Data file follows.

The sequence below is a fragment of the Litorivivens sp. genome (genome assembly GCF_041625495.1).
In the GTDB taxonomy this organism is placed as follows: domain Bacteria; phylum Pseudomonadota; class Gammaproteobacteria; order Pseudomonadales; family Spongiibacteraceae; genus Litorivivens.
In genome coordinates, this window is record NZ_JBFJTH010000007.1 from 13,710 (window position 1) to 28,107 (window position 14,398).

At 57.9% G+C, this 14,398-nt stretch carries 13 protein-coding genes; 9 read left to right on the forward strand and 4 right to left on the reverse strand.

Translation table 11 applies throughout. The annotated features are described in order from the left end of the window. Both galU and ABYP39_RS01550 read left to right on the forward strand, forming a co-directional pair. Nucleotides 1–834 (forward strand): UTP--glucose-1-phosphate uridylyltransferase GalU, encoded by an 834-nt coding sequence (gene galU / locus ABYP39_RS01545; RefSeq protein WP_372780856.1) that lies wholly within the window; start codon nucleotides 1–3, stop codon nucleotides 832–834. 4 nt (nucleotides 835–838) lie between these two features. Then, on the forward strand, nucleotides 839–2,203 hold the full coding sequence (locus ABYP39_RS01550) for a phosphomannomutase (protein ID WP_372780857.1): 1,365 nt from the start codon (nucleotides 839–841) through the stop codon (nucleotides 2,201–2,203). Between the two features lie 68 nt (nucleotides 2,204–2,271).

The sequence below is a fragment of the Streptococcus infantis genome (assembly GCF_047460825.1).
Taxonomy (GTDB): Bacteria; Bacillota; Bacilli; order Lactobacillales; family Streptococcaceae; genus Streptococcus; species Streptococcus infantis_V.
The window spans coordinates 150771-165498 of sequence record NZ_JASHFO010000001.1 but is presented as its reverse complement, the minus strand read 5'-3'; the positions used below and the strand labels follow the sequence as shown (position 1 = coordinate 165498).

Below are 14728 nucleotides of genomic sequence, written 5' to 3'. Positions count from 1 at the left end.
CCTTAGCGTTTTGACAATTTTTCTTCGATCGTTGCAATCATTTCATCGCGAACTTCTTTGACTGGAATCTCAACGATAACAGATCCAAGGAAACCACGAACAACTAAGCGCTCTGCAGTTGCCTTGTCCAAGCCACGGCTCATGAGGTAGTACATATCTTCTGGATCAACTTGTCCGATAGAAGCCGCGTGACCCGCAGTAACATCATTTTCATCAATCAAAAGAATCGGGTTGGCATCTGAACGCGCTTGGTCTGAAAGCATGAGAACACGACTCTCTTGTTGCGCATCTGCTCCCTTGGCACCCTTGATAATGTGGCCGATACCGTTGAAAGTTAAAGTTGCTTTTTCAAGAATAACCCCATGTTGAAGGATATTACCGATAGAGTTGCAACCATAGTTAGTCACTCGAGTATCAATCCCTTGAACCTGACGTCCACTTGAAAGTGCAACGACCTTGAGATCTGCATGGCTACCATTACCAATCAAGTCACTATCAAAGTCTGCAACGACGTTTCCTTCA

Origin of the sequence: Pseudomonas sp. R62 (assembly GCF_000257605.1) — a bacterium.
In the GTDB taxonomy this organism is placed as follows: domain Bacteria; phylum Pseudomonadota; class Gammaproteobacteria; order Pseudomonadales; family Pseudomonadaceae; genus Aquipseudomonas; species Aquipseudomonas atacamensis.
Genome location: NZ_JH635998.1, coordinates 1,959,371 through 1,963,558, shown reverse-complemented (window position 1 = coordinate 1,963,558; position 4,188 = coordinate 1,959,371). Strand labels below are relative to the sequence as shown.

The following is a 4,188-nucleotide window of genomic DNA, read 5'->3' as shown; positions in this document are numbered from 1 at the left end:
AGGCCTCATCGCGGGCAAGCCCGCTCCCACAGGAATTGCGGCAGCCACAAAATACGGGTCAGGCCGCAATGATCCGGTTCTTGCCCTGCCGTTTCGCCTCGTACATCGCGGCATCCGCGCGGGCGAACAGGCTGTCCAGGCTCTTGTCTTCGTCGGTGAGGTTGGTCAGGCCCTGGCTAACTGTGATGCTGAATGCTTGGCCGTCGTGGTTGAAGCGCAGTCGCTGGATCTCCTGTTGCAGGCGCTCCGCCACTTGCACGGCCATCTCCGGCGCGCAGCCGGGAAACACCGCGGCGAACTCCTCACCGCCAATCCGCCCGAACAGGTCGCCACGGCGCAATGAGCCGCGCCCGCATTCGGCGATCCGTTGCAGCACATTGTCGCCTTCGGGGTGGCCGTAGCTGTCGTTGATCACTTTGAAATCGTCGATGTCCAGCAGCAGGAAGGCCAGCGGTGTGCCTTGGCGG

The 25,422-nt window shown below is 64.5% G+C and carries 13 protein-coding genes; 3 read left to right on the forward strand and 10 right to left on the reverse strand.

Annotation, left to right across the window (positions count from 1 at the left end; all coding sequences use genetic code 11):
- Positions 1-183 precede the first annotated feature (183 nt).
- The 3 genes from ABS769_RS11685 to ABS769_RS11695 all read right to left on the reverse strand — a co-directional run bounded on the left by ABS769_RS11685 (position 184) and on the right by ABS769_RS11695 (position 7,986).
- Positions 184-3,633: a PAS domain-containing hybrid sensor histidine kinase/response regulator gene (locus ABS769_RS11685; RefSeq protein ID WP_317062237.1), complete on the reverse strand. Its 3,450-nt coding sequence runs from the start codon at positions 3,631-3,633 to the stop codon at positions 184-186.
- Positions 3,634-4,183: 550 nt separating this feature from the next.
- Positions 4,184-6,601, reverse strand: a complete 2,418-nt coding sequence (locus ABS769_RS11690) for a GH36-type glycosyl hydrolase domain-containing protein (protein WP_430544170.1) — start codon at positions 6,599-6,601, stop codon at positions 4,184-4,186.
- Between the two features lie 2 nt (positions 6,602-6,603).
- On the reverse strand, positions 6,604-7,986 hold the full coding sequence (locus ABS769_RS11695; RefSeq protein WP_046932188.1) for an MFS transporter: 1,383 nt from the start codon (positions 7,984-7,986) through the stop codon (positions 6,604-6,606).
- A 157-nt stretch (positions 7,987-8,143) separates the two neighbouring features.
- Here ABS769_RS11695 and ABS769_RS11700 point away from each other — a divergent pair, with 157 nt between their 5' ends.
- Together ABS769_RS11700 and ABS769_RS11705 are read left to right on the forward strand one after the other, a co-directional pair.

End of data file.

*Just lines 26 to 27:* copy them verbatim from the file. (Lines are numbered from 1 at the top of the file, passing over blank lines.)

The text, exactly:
- Here ABS769_RS11695 and ABS769_RS11700 point away from each other — a divergent pair, with 157 nt between their 5' ends.
- Together ABS769_RS11700 and ABS769_RS11705 are read left to right on the forward strand one after the other, a co-directional pair.